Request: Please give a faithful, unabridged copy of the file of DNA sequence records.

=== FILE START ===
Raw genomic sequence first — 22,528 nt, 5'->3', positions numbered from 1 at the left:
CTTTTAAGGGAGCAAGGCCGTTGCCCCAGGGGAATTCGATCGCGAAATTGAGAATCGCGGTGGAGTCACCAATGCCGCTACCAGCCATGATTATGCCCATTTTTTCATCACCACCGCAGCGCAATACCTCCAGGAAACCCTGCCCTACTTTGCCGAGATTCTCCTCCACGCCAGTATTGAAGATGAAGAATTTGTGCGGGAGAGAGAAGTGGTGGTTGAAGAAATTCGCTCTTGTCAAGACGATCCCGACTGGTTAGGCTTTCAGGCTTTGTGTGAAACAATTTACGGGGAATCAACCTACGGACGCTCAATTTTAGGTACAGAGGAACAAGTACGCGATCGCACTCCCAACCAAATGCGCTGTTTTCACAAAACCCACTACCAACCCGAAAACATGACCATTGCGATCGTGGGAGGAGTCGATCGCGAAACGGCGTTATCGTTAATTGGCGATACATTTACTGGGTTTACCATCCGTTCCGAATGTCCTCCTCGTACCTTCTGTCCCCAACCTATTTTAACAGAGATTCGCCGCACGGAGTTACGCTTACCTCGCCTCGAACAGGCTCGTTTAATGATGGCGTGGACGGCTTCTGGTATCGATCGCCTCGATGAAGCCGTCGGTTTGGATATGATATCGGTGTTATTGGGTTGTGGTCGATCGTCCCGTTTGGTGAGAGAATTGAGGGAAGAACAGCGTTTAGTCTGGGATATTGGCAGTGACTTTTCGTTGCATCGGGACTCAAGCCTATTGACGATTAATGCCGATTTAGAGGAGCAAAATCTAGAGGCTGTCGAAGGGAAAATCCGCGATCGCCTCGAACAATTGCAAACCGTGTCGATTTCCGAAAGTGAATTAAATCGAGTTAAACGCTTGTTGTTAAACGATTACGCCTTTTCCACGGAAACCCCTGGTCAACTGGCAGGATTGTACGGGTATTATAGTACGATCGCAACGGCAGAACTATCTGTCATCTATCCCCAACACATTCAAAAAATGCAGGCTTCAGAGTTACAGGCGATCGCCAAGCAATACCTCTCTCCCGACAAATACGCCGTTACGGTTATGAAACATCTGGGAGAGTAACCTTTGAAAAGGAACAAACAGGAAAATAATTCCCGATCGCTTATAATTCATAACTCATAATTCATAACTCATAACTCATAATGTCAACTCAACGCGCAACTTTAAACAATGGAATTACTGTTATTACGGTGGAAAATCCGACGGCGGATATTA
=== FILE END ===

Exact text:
Raw genomic sequence first — 22,528 nt, 5'->3', positions numbered from 1 at the left:
CTTTTAAGGGAGCAAGGCCGTTGCCCCAGGGGAATTCGATCGCGAAATTGAGAATCGCGGTGGAGTCACCAATGCCGCTACCAGCCATGATTATGCCCATTTTTTCATCACCACCGCAGCGCAATACCTCCAGGAAACCCTGCCCTACTTTGCCGAGATTCTCCTCCACGCCAGTATTGAAGATGAAGAATTTGTGCGGGAGAGAGAAGTGGTGGTTGAAGAAATTCGCTCTTGTCAAGACGATCCCGACTGGTTAGGCTTTCAGGCTTTGTGTGAAACAATTTACGGGGAATCAACCTACGGACGCTCAATTTTAGGTACAGAGGAACAAGTACGCGATCGCACTCCCAACCAAATGCGCTGTTTTCACAAAACCCACTACCAACCCGAAAACATGACCATTGCGATCGTGGGAGGAGTCGATCGCGAAACGGCGTTATCGTTAATTGGCGATACATTTACTGGGTTTACCATCCGTTCCGAATGTCCTCCTCGTACCTTCTGTCCCCAACCTATTTTAACAGAGATTCGCCGCACGGAGTTACGCTTACCTCGCCTCGAACAGGCTCGTTTAATGATGGCGTGGACGGCTTCTGGTATCGATCGCCTCGATGAAGCCGTCGGTTTGGATATGATATCGGTGTTATTGGGTTGTGGTCGATCGTCCCGTTTGGTGAGAGAATTGAGGGAAGAACAGCGTTTAGTCTGGGATATTGGCAGTGACTTTTCGTTGCATCGGGACTCAAGCCTATTGACGATTAATGCCGATTTAGAGGAGCAAAATCTAGAGGCTGTCGAAGGGAAAATCCGCGATCGCCTCGAACAATTGCAAACCGTGTCGATTTCCGAAAGTGAATTAAATCGAGTTAAACGCTTGTTGTTAAACGATTACGCCTTTTCCACGGAAACCCCTGGTCAACTGGCAGGATTGTACGGGTATTATAGTACGATCGCAACGGCAGAACTATCTGTCATCTATCCCCAACACATTCAAAAAATGCAGGCTTCAGAGTTACAGGCGATCGCCAAGCAATACCTCTCTCCCGACAAATACGCCGTTACGGTTATGAAACATCTGGGAGAGTAACCTTTGAAAAGGAACAAACAGGAAAATAATTCCCGATCGCTTATAATTCATAACTCATAATTCATAACTCATAACTCATAATGTCAACTCAACGCGCAACTTTAAACAATGGAATTACTGTTATTACGGTGGAAAATCCGACGGCGGATATTA